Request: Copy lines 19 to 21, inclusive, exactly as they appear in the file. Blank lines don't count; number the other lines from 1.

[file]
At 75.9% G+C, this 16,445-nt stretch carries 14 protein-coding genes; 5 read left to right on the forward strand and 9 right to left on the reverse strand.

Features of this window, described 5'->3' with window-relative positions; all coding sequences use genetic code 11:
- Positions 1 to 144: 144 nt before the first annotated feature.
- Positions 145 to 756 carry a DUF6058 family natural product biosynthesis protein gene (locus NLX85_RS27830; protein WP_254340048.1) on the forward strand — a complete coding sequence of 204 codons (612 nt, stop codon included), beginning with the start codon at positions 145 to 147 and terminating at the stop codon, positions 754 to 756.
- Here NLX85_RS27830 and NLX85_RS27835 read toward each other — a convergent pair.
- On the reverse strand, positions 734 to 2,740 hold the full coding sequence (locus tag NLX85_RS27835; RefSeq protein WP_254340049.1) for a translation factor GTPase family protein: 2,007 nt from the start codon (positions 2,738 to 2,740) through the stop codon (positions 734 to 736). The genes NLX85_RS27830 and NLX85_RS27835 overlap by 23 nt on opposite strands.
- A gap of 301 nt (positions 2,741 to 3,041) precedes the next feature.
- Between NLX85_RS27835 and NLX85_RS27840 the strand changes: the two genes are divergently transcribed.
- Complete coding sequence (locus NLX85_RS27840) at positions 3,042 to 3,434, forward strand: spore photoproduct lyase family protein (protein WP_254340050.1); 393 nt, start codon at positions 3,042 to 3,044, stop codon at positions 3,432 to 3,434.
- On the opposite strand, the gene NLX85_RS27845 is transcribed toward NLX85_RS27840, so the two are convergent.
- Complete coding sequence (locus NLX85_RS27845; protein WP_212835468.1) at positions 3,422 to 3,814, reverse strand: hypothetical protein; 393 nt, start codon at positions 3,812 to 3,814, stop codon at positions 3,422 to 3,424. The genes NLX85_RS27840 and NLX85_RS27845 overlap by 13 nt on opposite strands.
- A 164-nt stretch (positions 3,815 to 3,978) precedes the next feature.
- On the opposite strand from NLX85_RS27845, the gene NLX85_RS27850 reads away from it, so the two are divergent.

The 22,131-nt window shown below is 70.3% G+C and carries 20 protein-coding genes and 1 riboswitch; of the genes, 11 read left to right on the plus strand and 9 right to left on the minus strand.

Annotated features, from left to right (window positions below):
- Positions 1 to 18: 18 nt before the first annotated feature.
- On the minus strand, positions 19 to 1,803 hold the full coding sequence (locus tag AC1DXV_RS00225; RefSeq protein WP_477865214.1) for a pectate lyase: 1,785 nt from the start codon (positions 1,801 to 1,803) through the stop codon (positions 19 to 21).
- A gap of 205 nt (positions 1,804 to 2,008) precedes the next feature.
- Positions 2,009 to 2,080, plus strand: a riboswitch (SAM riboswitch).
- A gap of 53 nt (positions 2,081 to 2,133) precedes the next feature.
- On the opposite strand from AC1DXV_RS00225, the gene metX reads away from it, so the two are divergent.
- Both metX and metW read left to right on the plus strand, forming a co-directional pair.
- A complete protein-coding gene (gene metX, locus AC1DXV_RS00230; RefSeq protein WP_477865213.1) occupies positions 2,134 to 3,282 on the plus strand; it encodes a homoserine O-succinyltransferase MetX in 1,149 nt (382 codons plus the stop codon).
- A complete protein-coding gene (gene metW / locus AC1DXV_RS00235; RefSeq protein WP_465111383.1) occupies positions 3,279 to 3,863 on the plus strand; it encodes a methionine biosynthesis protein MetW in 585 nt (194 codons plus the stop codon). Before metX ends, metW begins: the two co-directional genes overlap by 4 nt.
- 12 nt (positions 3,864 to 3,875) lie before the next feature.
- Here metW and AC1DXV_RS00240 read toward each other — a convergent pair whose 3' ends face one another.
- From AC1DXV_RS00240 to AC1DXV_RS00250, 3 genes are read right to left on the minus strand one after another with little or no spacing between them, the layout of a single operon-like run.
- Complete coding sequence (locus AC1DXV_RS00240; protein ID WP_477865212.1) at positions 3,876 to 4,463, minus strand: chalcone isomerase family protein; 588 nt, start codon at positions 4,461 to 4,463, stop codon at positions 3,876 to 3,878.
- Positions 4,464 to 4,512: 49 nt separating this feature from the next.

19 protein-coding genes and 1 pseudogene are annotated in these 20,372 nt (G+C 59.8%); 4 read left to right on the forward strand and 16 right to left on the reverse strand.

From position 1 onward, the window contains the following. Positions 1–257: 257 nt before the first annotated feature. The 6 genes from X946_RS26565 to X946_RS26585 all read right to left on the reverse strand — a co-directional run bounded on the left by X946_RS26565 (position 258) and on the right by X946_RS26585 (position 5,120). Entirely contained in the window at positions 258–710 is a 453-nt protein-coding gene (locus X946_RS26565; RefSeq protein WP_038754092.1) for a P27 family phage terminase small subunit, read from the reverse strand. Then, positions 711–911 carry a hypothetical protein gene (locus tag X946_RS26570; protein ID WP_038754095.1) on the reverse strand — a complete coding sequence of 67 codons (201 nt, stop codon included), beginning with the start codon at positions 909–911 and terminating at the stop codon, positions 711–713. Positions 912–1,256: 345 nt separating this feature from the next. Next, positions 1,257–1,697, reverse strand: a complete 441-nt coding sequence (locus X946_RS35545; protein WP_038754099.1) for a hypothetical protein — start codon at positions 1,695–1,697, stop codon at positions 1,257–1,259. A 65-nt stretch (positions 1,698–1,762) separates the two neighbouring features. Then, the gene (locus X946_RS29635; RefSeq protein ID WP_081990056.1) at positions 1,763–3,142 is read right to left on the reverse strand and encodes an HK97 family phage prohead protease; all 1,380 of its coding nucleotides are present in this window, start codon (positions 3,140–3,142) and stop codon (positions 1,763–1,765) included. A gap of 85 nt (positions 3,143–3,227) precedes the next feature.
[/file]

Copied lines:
- Positions 2,009 to 2,080, plus strand: a riboswitch (SAM riboswitch).
- A gap of 53 nt (positions 2,081 to 2,133) precedes the next feature.
- On the opposite strand from AC1DXV_RS00225, the gene metX reads away from it, so the two are divergent.